Voodoo is a spiritual belief commonly associated with New Orleans or Haiti. But there must be some supernatural force in the mountains of North Carolina’s Haywood County, because the ascent of the Balsam Range bluegrass band has been nothing but magical.
With their sixth CD, “Mountain Voodoo,” the award-winning band extends the creative trajectory that’s earned them a roomful of IBMA trophies, including Entertainer of the Year (2014), top vocal group (2014, ’15), and top male vocalist (Buddy Melton, 2014).
Intelligent, engaging songs address themes of leaving, longing and home
In the opening track, “Something ’bout that Suitcase,” Melton muses on the stories contained in an otherwise everyday object: “Are you leavin’ town/Looking for a new start/Or cashin’ in, headed home/Carryin’ a broken heart?”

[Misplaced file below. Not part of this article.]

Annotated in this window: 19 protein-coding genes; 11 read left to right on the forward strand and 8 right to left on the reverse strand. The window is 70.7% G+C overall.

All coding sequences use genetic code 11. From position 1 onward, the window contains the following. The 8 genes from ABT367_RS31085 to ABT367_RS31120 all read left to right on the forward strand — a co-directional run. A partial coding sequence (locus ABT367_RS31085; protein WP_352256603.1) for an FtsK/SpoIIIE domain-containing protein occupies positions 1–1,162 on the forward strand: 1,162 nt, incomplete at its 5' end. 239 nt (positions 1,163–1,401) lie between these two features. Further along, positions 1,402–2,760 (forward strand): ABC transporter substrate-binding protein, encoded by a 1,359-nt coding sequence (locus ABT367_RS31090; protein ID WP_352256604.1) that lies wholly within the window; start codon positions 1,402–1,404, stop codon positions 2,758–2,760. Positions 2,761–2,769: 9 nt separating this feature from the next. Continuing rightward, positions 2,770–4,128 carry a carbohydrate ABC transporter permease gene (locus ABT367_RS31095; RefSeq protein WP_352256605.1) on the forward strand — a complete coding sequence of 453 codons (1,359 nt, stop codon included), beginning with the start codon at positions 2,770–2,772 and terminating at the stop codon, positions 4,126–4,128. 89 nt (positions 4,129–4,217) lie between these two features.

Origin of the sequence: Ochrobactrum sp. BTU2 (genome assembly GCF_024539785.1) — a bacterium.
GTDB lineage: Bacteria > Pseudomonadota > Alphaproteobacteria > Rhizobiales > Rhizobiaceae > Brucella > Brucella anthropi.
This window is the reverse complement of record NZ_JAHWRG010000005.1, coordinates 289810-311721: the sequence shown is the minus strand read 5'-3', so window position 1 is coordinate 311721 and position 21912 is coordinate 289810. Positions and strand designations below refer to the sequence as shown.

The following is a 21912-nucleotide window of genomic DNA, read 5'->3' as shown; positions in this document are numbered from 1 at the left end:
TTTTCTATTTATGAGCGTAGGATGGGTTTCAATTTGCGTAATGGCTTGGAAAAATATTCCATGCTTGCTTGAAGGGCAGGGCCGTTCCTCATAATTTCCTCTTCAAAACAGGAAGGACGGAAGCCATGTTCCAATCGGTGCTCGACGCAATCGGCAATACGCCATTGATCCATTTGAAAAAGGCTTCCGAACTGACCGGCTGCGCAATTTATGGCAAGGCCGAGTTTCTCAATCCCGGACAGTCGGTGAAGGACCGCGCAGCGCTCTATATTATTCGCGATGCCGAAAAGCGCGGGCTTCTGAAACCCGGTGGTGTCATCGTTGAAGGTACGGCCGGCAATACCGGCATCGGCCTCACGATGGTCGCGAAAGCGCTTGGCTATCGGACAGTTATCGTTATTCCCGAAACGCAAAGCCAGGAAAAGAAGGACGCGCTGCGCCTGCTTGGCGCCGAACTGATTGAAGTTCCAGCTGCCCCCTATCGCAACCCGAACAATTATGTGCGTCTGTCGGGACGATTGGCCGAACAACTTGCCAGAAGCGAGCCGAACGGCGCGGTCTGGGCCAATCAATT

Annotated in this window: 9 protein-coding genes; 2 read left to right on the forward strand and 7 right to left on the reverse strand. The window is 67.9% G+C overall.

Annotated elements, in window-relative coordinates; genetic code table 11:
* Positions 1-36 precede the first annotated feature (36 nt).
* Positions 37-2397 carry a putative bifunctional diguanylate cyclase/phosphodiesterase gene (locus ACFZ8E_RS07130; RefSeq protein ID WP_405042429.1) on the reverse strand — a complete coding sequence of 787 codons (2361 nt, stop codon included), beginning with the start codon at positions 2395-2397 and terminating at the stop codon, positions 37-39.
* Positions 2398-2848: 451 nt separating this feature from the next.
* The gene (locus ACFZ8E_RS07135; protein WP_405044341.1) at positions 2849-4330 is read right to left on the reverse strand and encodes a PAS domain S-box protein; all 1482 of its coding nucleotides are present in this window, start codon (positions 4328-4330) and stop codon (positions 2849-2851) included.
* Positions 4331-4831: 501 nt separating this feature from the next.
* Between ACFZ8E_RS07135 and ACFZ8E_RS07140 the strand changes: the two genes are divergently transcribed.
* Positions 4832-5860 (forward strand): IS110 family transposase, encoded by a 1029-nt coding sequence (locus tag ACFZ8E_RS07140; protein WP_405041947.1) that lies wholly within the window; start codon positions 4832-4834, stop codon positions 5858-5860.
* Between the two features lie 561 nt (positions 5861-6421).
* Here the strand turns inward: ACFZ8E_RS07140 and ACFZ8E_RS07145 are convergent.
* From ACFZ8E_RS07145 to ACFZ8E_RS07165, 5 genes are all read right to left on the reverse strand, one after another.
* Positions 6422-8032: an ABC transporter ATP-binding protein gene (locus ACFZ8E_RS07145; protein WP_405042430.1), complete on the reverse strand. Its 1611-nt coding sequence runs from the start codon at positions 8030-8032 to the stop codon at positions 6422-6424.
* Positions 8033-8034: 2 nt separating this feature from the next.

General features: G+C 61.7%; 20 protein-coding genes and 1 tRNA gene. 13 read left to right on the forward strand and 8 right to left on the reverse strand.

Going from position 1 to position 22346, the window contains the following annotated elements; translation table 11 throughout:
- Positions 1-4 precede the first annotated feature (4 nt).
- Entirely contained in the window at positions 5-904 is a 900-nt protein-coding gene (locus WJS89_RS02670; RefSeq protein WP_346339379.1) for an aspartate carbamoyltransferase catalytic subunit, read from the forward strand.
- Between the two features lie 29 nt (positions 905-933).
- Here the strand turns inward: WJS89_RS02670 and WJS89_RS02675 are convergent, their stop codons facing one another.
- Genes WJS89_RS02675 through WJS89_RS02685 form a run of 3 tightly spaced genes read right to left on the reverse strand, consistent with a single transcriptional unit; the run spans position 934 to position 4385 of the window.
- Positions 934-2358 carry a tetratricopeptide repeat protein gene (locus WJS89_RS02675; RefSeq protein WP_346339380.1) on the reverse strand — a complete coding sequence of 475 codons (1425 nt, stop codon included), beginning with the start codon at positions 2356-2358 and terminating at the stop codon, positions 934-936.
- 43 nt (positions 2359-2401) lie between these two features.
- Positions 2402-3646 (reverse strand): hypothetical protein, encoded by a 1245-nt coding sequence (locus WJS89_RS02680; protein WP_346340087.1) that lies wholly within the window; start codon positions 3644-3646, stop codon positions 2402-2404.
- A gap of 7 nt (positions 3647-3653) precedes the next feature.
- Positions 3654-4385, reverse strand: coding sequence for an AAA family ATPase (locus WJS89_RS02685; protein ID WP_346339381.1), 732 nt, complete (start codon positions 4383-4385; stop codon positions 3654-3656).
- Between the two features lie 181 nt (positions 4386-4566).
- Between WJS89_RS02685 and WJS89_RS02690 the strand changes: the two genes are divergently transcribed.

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“I Hear the Mountains” is a lonesome, far from home reflection on “the place that gave me my start.” The country side of Keith Whitley echoes in the tear-in-my-beer honky-tonker, “Hello Heartache.” And bassist Tim Surrett imparts a Southern gospel flavor to “Wish You Were Here,” embedded in the lovely lush harmonies that are a hallmark of Balsam Range music.
Anthropologists classify voodoo as a form of “imitative magic.” But there’s nothing imitative in these 13 tracks unless one considers that Balsam Range channels the esthetics of Bill Monroe, Flatt and Scruggs, and other bluegrass pioneers.
One of the most exciting bluegrass bands to emerge in the past five year, Balsam Range is deserving of all the honors that have come their way.
Correspondent Jack Bernhardt